Paul McCartney is my least-favorite Beatle. Ironically, some of his compositions are among my all-time rocanrol favorites―see “Things We Said Today,” “Here, There and Everywhere,” “Junior’s Farm” and “Temporary Secretary”―so the idea of (much less the existence of) a decent McCartney tribute album is joyfully dreadful to me. The Art of McCartney is an exhaustive, three-disc adventure into the music that defined Macca’s brilliance. Avoiding his missteps, the result is hagiographic in nature and un-deconstructed, but some of it is unforgettable. What Beatles lover wouldn’t want to hear Bob Dylan cover “Things We Said Today” or listen in as Alice Cooper renders “Eleanor Rigby” as a self-conscious horrorshow circus? Come to think of it, The Cure handles “Hello, Goodbye” with a deft twist, but including Sammy Hagar on this release―belting out “Birthday” no less―is just a sad reminder of who and what we’re actually dealing with here.
Back in April 1989, Pixies put an album called Doolittle out on 4AD. It’s good stuff, full of pith, sexy vocals, guitar flourishes, cinematic overtones and an attention to unhinged melodicism. Doolittle can’t really be compared to anything else going on in music that year, except maybe Nirvana’s Bleach; both are revolutionary musical statements, even compared to that year’s heavyweight stuff. All that happened 25 years ago, for crissakes, and now the silver anniversary edition, Doolittle 25, is out on 4AD. The new packaging includes a plethora of sometimes-interesting-but-totally-unnecessary extra tracks. Otherwise, listening is as glorious as the first time, especially as one proceeds from the sheer awesomeness that is “Debaser” through the solemnity of “Monkey Gone to Heaven” with “Gouge Away.” I’ll always prefer preceding release Surfer Rosa for its raw and ready rock, but this iteration is a surprising reminder of what Pixies possessed.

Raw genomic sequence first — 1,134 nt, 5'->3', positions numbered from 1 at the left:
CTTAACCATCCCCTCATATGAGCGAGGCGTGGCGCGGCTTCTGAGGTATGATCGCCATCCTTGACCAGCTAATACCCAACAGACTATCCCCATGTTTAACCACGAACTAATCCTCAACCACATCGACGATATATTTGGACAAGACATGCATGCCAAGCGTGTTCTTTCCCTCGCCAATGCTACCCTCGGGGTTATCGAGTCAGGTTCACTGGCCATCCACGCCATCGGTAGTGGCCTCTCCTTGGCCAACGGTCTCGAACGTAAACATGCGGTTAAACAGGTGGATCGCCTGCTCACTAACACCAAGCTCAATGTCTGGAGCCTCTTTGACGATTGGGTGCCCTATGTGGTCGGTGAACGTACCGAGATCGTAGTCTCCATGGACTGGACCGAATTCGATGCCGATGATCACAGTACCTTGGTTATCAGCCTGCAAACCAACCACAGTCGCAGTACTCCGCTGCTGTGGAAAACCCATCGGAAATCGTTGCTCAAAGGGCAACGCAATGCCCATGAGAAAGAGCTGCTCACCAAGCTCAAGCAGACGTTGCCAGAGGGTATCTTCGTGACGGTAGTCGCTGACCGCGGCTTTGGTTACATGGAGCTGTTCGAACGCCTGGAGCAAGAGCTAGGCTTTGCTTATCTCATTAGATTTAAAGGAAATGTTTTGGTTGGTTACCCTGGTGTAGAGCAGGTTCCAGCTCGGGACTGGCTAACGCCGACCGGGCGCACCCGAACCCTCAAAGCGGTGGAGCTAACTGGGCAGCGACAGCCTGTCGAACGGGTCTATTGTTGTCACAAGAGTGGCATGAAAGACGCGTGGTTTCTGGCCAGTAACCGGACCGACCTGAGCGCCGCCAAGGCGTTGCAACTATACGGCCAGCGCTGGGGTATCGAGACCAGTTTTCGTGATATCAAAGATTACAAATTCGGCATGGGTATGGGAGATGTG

I recently watched a film about trees poisoning the East Coast because humans are destroying the planet. The movie starred Zooey Deschanel and Marky Mark. While Wahlberg exhibited frantic undertones, Deschanel seemed wan and faraway. That disappointed me ... until I remembered she’s in a band with folkster M. Ward. They’re called She & Him, and they’re always contenders on the holiday charts. She & Him just dropped a new album of cover songs. While not afflicted with the same gravitas as the stuff in this week’s other reviews, Classics is a damn sight better than M. Night Shyamalan’s preachy eco-thriller The Happening. There’s something impeccably light here. The duo’s musical chemistry is a lively counterpoint to the existential dread induced by that film and all albums reviewed above. In particular, recitations of “Would You Like to Take a Walk?” and “Time After Time” are thrillingly apt breaks from heaviness.